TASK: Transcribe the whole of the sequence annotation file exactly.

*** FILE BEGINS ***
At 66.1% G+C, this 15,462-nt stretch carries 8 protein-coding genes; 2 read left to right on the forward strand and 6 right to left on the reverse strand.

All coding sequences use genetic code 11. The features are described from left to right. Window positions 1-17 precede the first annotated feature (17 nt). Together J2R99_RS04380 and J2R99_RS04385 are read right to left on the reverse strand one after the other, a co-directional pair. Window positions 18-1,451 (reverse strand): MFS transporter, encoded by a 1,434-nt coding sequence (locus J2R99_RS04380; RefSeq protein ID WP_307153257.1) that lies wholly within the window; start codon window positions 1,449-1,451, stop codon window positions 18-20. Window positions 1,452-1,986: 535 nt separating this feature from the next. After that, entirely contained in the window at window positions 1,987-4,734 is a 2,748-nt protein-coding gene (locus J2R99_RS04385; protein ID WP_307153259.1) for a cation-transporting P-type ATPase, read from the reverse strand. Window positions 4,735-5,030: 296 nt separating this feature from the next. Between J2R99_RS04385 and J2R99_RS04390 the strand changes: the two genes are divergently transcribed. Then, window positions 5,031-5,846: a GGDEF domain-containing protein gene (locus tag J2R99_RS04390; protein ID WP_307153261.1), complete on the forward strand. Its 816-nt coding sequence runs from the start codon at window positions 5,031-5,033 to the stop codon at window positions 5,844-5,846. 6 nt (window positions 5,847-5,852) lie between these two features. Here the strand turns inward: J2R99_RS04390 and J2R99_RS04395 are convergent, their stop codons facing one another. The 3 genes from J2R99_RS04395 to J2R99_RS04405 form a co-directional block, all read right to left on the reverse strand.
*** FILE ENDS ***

At 66.1% G+C, this 15,462-nt stretch carries 8 protein-coding genes; 2 read left to right on the forward strand and 6 right to left on the reverse strand.

All coding sequences use genetic code 11. The features are described from left to right. Window positions 1-17 precede the first annotated feature (17 nt). Together J2R99_RS04380 and J2R99_RS04385 are read right to left on the reverse strand one after the other, a co-directional pair. Window positions 18-1,451 (reverse strand): MFS transporter, encoded by a 1,434-nt coding sequence (locus J2R99_RS04380; RefSeq protein ID WP_307153257.1) that lies wholly within the window; start codon window positions 1,449-1,451, stop codon window positions 18-20. Window positions 1,452-1,986: 535 nt separating this feature from the next. After that, entirely contained in the window at window positions 1,987-4,734 is a 2,748-nt protein-coding gene (locus J2R99_RS04385; protein ID WP_307153259.1) for a cation-transporting P-type ATPase, read from the reverse strand. Window positions 4,735-5,030: 296 nt separating this feature from the next. Between J2R99_RS04385 and J2R99_RS04390 the strand changes: the two genes are divergently transcribed. Then, window positions 5,031-5,846: a GGDEF domain-containing protein gene (locus tag J2R99_RS04390; protein ID WP_307153261.1), complete on the forward strand. Its 816-nt coding sequence runs from the start codon at window positions 5,031-5,033 to the stop codon at window positions 5,844-5,846. 6 nt (window positions 5,847-5,852) lie between these two features. Here the strand turns inward: J2R99_RS04390 and J2R99_RS04395 are convergent, their stop codons facing one another. The 3 genes from J2R99_RS04395 to J2R99_RS04405 form a co-directional block, all read right to left on the reverse strand.